Councilman Danny Dromm (D-Jackson Heights) will be term-limited out of office at the end of the year and nine candidates are running to replace him.
The 25th district covers Elmhurst, East Elmhurst and Jackson Heights.
Fatima Baryab (D)
Baryab recently graduated from St. John’s with a degree in biology. She is co-founder of Sukhi New York, a nonprofit that celebrates diversity.
She told the “Pakistani Abroad” TV program that “The most important thing is that our community is not represented.”
Baryab said the Pakistani community has not pushed themselves to get a seat at the table. “We should have the fair share in the system,” she said.
She spoke of how many immigrants are drivers in the city, negatively impacted by ride-sharing options after spending a lot of money on a taxi medallion. Baryab said Mayor Michael Bloomberg was able to hurt the yellow cab industry because “we did not have a seat at the table.”
If elected, she would “reform the community boards to create a civically engaged district that is representative and professional.”
Baryab said another problem immigrants have is assimilating, with many having an identity crisis. “It’s hard for kids to understand their identity as Americans and also understand their identity depending on which country their parents belong to. We need to create a system that is accepting of their parents as well, not just the kids.”
Yi Chen (D)
Chen is an activist who serves as the Executive Director of Asian American Community Empowerment and the Coalition of Asian-Americans for Civil Rights.
He graduated from Queensborough Community College and started his medical supply business with two childhood friends, according to his campaign website.
Chen saw a lack of understanding of the healthcare system and patients’ benefits, so he organized forums to educate his clients and seniors. He also joined the NYPD’s 110th Precinct Auxiliary and has volunteered thousands of hours.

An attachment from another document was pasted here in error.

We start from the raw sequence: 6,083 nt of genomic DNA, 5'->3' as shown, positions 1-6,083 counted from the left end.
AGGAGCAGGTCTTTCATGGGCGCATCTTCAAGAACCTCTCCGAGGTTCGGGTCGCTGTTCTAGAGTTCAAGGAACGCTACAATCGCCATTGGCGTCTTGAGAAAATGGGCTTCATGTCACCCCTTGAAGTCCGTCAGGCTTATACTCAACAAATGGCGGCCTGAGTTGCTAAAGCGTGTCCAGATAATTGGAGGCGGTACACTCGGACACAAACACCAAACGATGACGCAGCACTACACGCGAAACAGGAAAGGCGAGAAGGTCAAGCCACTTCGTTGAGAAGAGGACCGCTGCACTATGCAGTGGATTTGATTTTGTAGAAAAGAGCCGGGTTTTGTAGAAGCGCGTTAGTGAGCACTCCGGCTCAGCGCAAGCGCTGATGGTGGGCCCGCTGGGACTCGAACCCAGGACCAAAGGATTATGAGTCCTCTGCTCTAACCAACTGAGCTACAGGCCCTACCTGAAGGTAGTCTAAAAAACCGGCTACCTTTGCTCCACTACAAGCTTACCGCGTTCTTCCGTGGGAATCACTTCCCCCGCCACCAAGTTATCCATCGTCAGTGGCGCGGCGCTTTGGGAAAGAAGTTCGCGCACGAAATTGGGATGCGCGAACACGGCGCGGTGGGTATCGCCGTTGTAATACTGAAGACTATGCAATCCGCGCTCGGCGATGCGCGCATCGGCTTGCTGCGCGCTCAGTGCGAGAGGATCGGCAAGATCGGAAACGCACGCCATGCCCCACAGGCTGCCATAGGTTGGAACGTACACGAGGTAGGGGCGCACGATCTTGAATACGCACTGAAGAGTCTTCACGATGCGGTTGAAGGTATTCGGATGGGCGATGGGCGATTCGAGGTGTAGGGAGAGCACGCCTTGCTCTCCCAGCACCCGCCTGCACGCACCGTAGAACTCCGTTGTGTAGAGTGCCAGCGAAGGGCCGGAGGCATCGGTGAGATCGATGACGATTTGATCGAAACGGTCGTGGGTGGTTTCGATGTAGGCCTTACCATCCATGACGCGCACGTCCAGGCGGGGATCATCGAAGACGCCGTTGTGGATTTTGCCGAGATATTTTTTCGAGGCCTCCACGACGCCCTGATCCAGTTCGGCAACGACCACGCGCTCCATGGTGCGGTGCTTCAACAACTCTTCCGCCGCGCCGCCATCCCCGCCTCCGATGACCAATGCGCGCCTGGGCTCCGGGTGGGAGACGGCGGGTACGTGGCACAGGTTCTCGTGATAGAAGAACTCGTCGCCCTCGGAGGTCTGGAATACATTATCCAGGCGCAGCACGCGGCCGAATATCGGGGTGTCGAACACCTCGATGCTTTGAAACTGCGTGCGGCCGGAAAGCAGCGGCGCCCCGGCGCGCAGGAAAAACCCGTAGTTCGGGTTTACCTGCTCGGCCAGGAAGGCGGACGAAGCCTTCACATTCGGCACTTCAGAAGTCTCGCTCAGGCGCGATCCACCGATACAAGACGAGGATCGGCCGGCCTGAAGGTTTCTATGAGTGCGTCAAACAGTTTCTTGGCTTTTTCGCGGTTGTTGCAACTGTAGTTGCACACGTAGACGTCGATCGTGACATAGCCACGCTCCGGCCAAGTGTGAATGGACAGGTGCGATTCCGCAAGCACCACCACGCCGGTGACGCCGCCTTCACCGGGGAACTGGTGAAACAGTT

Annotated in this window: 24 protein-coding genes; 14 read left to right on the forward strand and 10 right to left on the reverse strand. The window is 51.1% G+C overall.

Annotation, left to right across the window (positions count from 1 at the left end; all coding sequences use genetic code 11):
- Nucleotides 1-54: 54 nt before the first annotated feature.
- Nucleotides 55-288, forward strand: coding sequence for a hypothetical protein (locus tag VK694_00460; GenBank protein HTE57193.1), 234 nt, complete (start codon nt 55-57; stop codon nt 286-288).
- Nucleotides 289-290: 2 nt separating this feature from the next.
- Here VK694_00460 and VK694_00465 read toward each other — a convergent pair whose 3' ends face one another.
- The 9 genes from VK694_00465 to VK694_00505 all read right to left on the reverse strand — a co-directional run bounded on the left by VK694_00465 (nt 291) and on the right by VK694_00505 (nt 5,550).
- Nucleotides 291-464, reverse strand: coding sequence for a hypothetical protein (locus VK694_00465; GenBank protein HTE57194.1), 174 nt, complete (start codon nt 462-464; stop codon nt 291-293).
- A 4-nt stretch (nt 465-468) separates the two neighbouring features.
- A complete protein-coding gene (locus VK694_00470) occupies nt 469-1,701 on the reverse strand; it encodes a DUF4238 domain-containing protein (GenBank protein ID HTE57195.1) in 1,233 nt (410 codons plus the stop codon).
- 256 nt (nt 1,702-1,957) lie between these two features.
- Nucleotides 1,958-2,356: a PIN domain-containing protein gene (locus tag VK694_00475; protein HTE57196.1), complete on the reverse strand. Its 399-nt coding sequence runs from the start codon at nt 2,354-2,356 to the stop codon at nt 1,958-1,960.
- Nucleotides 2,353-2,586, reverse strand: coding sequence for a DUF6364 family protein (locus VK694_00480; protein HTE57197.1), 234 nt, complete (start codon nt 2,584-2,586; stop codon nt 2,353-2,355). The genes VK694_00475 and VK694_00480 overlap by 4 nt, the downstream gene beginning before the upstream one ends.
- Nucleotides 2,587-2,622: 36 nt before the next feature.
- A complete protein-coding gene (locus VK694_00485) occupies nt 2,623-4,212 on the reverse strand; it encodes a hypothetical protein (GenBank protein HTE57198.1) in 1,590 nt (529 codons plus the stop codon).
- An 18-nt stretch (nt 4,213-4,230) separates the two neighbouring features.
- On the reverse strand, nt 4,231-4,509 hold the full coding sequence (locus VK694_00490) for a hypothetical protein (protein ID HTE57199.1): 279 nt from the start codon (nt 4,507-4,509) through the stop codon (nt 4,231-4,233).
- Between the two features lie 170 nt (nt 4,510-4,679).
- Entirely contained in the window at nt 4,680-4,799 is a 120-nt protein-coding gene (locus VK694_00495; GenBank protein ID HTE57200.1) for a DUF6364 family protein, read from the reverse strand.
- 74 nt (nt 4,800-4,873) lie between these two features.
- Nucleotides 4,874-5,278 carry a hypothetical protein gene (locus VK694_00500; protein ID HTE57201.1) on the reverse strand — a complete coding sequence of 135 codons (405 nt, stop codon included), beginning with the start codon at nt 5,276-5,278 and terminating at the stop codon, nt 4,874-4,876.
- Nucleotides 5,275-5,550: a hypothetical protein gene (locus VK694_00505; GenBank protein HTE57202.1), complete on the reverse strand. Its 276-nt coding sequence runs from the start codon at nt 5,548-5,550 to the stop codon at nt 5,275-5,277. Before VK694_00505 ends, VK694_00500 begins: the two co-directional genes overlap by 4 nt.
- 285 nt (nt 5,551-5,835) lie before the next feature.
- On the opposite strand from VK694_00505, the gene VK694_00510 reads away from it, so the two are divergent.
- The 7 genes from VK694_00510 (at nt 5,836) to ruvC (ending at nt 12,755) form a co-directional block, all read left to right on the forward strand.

At the height of the pandemic, he recruited more than 100 volunteers to deliver meals and medications to seniors. Chen also organized the business community to donate over 400,000 pieces of personal protective equipment to frontline workers.
He also served as Asian community liaison director to former Assemblyman Felix Ortiz. Chen assisted thousands of constituents, including getting domestic violence victims the help they need, helping seniors apply for housing, making legal service referrals and organizing events.
“Now more than ever, we need effective leaders that will do what it takes to keep our communities safe, save our small businesses, protect our seniors and to provide our children with the very best education they deserve. Together we will recover and move our diverse community forward,” he says on his website.
Suraj Jaswal (I)
Jaswal has been director of operations for JLC Environmental Consultants, Inc., which samples asbestos, lead, mold and soil, for over 10 years.
A first-generation immigrant from north India, who studied at Baruch College and earned an MBA in finance, Jaswal would propose legislation that makes personal finance classes mandatory in high school “so that students can make better choices regarding college and life.”